Last week, I wrote a blog that covered the new fire hazards that are part of everyday life because of new technology and products being sold to the public. Well, a perfect example of this popped up this week:
On June 21, Farmington, NH high-school students trying to complete final exams were interrupted when an iPod battery exploded in a classroom. To avoid smoke inhalation, the classroom was evacuated and the school locked down for a short period.
The local TV station reported that a 16-year-old boy was responsible for the situation, because he repeatedly bent his iPod music player, which caused it to malfunction. The boy bent the iPod so many times that the gadget’s plastic casing broke open, but he continued to flex the broken case anyway. Soon thereafter, this caused the lithium-ion battery to emit smoke and sparks. The boy dropped the iPod on the classroom’s tile floor and poured water on the device to put out the fire.
Ambulances from surrounding towns had to be called to the school, which has about 430 students. About 20 students were in the affected classroom at the time of the fire. Because the iPod let off some smoke, these kids were examined for any signs of smoke inhalation. “That number is more than we can handle, so we called in aid from three other towns’ ambulance services to help us assess all the patients,” said the local fire chief.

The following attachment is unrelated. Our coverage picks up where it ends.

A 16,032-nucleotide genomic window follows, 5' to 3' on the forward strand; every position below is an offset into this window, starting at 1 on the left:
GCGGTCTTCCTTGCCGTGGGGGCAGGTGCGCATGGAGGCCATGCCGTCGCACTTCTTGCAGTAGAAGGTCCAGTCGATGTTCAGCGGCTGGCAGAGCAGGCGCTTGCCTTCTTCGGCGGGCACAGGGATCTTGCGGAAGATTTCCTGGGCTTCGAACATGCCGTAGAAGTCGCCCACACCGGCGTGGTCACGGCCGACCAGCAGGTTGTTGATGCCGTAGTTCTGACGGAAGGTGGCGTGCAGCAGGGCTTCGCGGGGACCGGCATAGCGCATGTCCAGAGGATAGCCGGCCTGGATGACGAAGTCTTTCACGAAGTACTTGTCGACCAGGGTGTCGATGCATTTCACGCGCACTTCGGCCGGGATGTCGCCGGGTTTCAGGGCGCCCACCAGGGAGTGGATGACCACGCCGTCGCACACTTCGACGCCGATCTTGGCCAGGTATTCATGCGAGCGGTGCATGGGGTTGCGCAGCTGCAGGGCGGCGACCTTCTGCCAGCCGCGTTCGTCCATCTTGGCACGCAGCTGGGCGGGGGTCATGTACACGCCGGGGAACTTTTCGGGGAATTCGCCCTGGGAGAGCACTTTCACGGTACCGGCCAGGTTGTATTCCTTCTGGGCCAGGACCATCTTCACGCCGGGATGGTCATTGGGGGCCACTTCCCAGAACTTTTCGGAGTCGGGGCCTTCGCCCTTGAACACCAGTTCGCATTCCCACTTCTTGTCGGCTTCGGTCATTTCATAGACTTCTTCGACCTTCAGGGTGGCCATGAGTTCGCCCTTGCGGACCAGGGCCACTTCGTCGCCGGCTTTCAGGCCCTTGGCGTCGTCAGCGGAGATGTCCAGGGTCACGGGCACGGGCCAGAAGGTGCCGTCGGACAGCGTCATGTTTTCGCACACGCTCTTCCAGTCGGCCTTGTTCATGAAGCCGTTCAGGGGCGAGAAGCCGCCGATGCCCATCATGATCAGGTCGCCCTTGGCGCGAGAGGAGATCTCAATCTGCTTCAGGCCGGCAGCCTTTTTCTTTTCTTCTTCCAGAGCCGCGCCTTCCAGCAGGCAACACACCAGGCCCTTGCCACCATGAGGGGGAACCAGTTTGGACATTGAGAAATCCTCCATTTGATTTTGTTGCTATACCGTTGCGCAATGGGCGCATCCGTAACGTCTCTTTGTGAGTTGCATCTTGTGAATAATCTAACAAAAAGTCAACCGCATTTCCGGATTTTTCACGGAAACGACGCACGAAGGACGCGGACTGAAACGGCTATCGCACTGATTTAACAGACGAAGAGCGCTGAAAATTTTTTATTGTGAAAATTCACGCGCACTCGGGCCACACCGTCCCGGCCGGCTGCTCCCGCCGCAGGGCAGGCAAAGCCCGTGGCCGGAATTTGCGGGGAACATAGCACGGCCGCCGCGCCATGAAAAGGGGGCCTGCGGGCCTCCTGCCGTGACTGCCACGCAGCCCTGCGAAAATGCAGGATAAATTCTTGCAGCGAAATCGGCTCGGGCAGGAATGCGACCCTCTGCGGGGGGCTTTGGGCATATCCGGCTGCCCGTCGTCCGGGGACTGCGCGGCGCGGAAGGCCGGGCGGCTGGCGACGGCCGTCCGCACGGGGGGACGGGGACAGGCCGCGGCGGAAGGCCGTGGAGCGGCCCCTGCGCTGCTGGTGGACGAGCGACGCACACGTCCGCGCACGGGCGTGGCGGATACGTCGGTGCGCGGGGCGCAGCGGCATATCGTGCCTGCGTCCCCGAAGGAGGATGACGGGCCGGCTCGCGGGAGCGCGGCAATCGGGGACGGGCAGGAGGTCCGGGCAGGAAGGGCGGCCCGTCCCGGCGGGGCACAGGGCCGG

As a precaution, two students were taken to area hospitals; both are expected to be fine. Superintendent Frank Mellaci said that within an hour of the air quality check, the school was allowed to reopen.
Many people are not aware that these types of batteries, while small, can be dangerous. “If you breach the battery, they can cause an explosion that can cause a significant amount of fire” and severe burns, said the local fire chief. Click here to read another story about a child being burned by an iPod, and the lawsuit the child’s family filed against the company.
School officials are still taking statements and have yet to determine if any disciplinary action should be taken against the student with the iPod.
The lesson here for parents and kids alike is this: The new gadgets that come out every few months have pieces inside them that can be dangerous. It is up to both parents and kids to understand the new products they buy–and to make sure they know how to keep them safe from overheating, fire, or explosion.